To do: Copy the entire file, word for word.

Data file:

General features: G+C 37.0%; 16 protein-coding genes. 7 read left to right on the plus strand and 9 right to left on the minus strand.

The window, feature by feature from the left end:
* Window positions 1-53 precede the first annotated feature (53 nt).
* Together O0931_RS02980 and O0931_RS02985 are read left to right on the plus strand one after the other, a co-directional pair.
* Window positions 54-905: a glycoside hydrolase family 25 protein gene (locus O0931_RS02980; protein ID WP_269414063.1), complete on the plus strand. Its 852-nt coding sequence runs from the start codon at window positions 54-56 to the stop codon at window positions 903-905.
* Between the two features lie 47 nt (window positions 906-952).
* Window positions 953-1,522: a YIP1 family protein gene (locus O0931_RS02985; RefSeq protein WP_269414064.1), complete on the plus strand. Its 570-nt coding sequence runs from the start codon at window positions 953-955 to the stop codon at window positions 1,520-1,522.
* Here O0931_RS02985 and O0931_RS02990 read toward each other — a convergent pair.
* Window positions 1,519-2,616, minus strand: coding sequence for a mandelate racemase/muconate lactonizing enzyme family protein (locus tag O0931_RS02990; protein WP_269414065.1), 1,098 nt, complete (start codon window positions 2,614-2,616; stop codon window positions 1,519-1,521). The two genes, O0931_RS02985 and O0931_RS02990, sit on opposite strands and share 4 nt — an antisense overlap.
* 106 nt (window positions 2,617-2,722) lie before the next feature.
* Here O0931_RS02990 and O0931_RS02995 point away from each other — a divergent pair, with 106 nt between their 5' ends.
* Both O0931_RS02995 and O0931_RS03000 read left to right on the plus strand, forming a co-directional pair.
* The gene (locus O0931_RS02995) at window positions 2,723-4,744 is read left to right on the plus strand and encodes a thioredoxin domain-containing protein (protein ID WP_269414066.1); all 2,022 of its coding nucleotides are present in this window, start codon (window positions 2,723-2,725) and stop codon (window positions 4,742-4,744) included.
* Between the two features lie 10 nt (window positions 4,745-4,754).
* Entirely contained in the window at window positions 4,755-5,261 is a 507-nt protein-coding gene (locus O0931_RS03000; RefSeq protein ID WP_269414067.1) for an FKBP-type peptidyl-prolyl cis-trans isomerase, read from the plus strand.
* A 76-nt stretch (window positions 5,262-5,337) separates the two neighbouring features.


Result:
General features: G+C 37.0%; 16 protein-coding genes. 7 read left to right on the plus strand and 9 right to left on the minus strand.

The window, feature by feature from the left end:
* Window positions 1-53 precede the first annotated feature (53 nt).
* Together O0931_RS02980 and O0931_RS02985 are read left to right on the plus strand one after the other, a co-directional pair.
* Window positions 54-905: a glycoside hydrolase family 25 protein gene (locus O0931_RS02980; protein ID WP_269414063.1), complete on the plus strand. Its 852-nt coding sequence runs from the start codon at window positions 54-56 to the stop codon at window positions 903-905.
* Between the two features lie 47 nt (window positions 906-952).
* Window positions 953-1,522: a YIP1 family protein gene (locus O0931_RS02985; RefSeq protein WP_269414064.1), complete on the plus strand. Its 570-nt coding sequence runs from the start codon at window positions 953-955 to the stop codon at window positions 1,520-1,522.
* Here O0931_RS02985 and O0931_RS02990 read toward each other — a convergent pair.
* Window positions 1,519-2,616, minus strand: coding sequence for a mandelate racemase/muconate lactonizing enzyme family protein (locus tag O0931_RS02990; protein WP_269414065.1), 1,098 nt, complete (start codon window positions 2,614-2,616; stop codon window positions 1,519-1,521). The two genes, O0931_RS02985 and O0931_RS02990, sit on opposite strands and share 4 nt — an antisense overlap.
* 106 nt (window positions 2,617-2,722) lie before the next feature.
* Here O0931_RS02990 and O0931_RS02995 point away from each other — a divergent pair, with 106 nt between their 5' ends.
* Both O0931_RS02995 and O0931_RS03000 read left to right on the plus strand, forming a co-directional pair.
* The gene (locus O0931_RS02995) at window positions 2,723-4,744 is read left to right on the plus strand and encodes a thioredoxin domain-containing protein (protein ID WP_269414066.1); all 2,022 of its coding nucleotides are present in this window, start codon (window positions 2,723-2,725) and stop codon (window positions 4,742-4,744) included.
* Between the two features lie 10 nt (window positions 4,745-4,754).
* Entirely contained in the window at window positions 4,755-5,261 is a 507-nt protein-coding gene (locus O0931_RS03000; RefSeq protein ID WP_269414067.1) for an FKBP-type peptidyl-prolyl cis-trans isomerase, read from the plus strand.
* A 76-nt stretch (window positions 5,262-5,337) separates the two neighbouring features.